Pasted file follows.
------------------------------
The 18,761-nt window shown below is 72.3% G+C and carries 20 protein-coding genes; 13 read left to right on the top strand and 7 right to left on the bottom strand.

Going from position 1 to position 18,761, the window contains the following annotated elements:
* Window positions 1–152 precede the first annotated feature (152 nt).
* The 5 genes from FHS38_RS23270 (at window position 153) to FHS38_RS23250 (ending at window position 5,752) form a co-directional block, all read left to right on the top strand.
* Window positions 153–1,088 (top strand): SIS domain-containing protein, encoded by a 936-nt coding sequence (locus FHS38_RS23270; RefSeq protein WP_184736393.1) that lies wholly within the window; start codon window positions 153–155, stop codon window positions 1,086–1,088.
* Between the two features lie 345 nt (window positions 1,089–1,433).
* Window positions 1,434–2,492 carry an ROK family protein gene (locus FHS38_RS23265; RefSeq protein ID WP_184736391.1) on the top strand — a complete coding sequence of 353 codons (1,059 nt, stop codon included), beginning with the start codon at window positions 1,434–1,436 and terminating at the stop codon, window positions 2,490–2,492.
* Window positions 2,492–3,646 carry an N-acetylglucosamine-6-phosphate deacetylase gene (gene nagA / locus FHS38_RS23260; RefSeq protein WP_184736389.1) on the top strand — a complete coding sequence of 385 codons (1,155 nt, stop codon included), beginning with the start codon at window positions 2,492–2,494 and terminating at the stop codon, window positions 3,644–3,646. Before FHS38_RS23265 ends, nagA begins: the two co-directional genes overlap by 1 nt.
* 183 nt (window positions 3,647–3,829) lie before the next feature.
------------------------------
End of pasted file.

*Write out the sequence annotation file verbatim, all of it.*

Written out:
The 18,761-nt window shown below is 72.3% G+C and carries 20 protein-coding genes; 13 read left to right on the top strand and 7 right to left on the bottom strand.

Going from position 1 to position 18,761, the window contains the following annotated elements:
* Window positions 1–152 precede the first annotated feature (152 nt).
* The 5 genes from FHS38_RS23270 (at window position 153) to FHS38_RS23250 (ending at window position 5,752) form a co-directional block, all read left to right on the top strand.
* Window positions 153–1,088 (top strand): SIS domain-containing protein, encoded by a 936-nt coding sequence (locus FHS38_RS23270; RefSeq protein WP_184736393.1) that lies wholly within the window; start codon window positions 153–155, stop codon window positions 1,086–1,088.
* Between the two features lie 345 nt (window positions 1,089–1,433).
* Window positions 1,434–2,492 carry an ROK family protein gene (locus FHS38_RS23265; RefSeq protein ID WP_184736391.1) on the top strand — a complete coding sequence of 353 codons (1,059 nt, stop codon included), beginning with the start codon at window positions 1,434–1,436 and terminating at the stop codon, window positions 2,490–2,492.
* Window positions 2,492–3,646 carry an N-acetylglucosamine-6-phosphate deacetylase gene (gene nagA / locus FHS38_RS23260; RefSeq protein WP_184736389.1) on the top strand — a complete coding sequence of 385 codons (1,155 nt, stop codon included), beginning with the start codon at window positions 2,492–2,494 and terminating at the stop codon, window positions 3,644–3,646. Before FHS38_RS23265 ends, nagA begins: the two co-directional genes overlap by 1 nt.
* 183 nt (window positions 3,647–3,829) lie before the next feature.